Futurism was an art movement that began in the early 20th century, where it sought to capture the century’s turn into an epoque of dynamism, modernity and speed. The Futurists, much like your latest Reddit thread, were well-versed in all the freshest developments in science, technology and philosophy.
The futurists believed past movements and traditions were oppressive for the arts, hindering their development and potential. Art, like design, takes immense pleasure in drawing from the past to create new generations of style. Whether it’s the opulence of baroque or the bohemian styles of the Victorian era, many interior designers seek inspiration in what is already known.
As the world continues to move online and world leaders increasingly seem more cyborg-like with their astonishing lack of empathy, we investigated the inventive, futuristic elements that might be missing from your home…
Colours speak louder than words
When we think of Futurism, it’s easy to imagine a home that looks like tribute to the Matrix, instead of a sophisticated abode that borrows modern techniques with a vibrant palette. Artists are increasingly experimenting with a variety of techniques, making their hand-created masterpieces appear almost digital.
We Recommend: Give Gasparini or Saporetti (or both!) pride of place in your living room, and let these kaleidoscopic hues entrance your visitors and liven up your space. The contemporary abstract technique used in both works places them on the forefront of modernity, depicting cutting-edge techniques that stand to energize both you and your room.
Portraiture is arguably one of the oldest subjects in art history, and yet it’s through faces that artists are able to truly give life to a piece of art. It is, however, in this highly-digitalized, selfie-inundated climate that artists are challenged to find an authentic way to express themselves and others. When it comes to interior design, it’s easy to be inspired by a cold minimalist decor or an interior urban jungle in one of Berlin’s cooler districts, but it’s after all the furniture is bought and rugs are placed, that it’s really time to personalise.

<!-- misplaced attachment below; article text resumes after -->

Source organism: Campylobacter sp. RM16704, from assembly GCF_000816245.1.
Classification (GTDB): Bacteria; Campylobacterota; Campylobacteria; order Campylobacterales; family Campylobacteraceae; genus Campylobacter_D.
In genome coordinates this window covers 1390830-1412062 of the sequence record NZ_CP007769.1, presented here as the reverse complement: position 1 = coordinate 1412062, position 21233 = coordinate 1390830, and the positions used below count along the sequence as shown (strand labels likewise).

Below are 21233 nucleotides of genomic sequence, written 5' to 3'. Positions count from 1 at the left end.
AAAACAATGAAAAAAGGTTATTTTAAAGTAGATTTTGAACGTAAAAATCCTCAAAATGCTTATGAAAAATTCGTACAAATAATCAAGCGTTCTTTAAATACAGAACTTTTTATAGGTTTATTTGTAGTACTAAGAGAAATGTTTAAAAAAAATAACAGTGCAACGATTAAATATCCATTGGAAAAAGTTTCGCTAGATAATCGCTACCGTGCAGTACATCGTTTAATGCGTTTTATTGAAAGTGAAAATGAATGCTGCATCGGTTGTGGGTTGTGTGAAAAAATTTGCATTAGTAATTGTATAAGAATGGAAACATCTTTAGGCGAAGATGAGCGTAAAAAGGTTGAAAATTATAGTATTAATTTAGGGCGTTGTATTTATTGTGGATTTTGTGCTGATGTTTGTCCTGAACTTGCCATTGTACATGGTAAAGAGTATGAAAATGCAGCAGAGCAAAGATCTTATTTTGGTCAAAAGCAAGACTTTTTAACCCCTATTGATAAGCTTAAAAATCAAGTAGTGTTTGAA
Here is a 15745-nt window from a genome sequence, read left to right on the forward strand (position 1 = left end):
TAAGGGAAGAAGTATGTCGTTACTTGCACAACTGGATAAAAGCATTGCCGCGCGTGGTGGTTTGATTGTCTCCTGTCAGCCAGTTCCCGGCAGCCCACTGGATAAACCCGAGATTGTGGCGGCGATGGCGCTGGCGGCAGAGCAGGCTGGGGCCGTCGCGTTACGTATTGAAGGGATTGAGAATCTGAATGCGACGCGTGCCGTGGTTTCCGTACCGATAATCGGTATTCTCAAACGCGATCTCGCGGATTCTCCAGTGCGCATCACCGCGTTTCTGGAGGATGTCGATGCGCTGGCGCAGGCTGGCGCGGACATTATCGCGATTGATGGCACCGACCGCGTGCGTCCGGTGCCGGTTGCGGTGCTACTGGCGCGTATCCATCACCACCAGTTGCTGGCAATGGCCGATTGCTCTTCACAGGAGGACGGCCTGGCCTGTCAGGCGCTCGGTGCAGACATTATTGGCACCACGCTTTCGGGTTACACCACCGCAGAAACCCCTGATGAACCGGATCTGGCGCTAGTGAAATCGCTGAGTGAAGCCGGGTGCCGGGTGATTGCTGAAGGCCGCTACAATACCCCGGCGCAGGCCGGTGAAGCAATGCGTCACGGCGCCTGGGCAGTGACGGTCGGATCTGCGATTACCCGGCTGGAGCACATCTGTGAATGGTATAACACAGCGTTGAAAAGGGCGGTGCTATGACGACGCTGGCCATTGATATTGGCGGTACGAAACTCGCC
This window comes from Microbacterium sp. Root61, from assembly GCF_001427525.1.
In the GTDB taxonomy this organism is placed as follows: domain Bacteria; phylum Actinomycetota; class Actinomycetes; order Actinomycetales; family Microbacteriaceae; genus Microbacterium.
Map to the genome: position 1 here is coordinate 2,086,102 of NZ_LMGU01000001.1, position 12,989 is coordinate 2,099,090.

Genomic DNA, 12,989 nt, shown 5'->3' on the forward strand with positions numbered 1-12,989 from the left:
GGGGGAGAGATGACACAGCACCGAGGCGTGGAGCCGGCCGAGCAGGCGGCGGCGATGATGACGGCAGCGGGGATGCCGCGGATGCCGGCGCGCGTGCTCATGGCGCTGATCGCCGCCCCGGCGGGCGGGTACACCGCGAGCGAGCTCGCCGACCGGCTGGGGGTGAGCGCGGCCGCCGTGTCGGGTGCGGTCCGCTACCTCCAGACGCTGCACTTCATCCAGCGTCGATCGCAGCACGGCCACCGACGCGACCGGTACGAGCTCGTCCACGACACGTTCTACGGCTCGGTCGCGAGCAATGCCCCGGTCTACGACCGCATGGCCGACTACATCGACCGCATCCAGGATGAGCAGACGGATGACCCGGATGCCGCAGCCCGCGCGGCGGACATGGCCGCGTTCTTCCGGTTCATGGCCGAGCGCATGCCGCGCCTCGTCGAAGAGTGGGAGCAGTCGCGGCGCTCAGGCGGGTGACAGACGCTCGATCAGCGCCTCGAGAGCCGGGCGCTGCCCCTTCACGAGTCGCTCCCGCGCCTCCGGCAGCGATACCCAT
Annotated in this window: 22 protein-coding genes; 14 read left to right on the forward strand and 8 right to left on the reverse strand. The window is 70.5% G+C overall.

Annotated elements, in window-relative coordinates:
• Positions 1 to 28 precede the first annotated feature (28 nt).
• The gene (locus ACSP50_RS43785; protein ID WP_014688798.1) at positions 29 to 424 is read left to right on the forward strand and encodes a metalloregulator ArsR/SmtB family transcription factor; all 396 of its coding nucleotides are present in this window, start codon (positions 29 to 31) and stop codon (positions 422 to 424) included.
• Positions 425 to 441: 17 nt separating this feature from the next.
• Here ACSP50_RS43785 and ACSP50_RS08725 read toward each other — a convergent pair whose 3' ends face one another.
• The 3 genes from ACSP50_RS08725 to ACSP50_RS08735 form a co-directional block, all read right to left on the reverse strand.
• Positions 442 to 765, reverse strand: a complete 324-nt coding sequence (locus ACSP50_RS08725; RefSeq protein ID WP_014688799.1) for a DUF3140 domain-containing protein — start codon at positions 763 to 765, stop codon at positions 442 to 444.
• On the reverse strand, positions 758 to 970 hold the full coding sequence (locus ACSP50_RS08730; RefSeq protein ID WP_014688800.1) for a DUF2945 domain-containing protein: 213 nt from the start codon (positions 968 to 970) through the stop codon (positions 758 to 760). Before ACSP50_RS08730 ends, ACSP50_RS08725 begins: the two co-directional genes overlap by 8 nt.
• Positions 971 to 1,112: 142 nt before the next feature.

We Recommend: Having someone else’s face in your home might not seem like a great way to ‘personalise’ your space, but when it’s a painting, it immediately becomes a portal for interpretation. Painting is the perfect addition to an ultra-modern or rustic boho interior because it’s the one thing that is truly unique. All of our paintings are limited-edition, original pieces, which means there is only one of them in the world. It doesn’t get more personal than that, folks.
If you’re in the market for something a little more subdued, but nonetheless ultra-modern, then check out these minimalist yet super textual pieces. These unique techniques will add instant sophistication and inspiration to any room, whilst easily complimenting a more neutrally toned colour-scheme.
We Recommend: Given the format of these pieces, and their 3D nature, we suggest displaying them in a space that lets you and your guests appreciate them from every angle. Try hanging them in a curling staircase if you’re lucky enough to have one, or in a well-lit room where you can see the differing light of the day glide across the changes in the painting’s surface.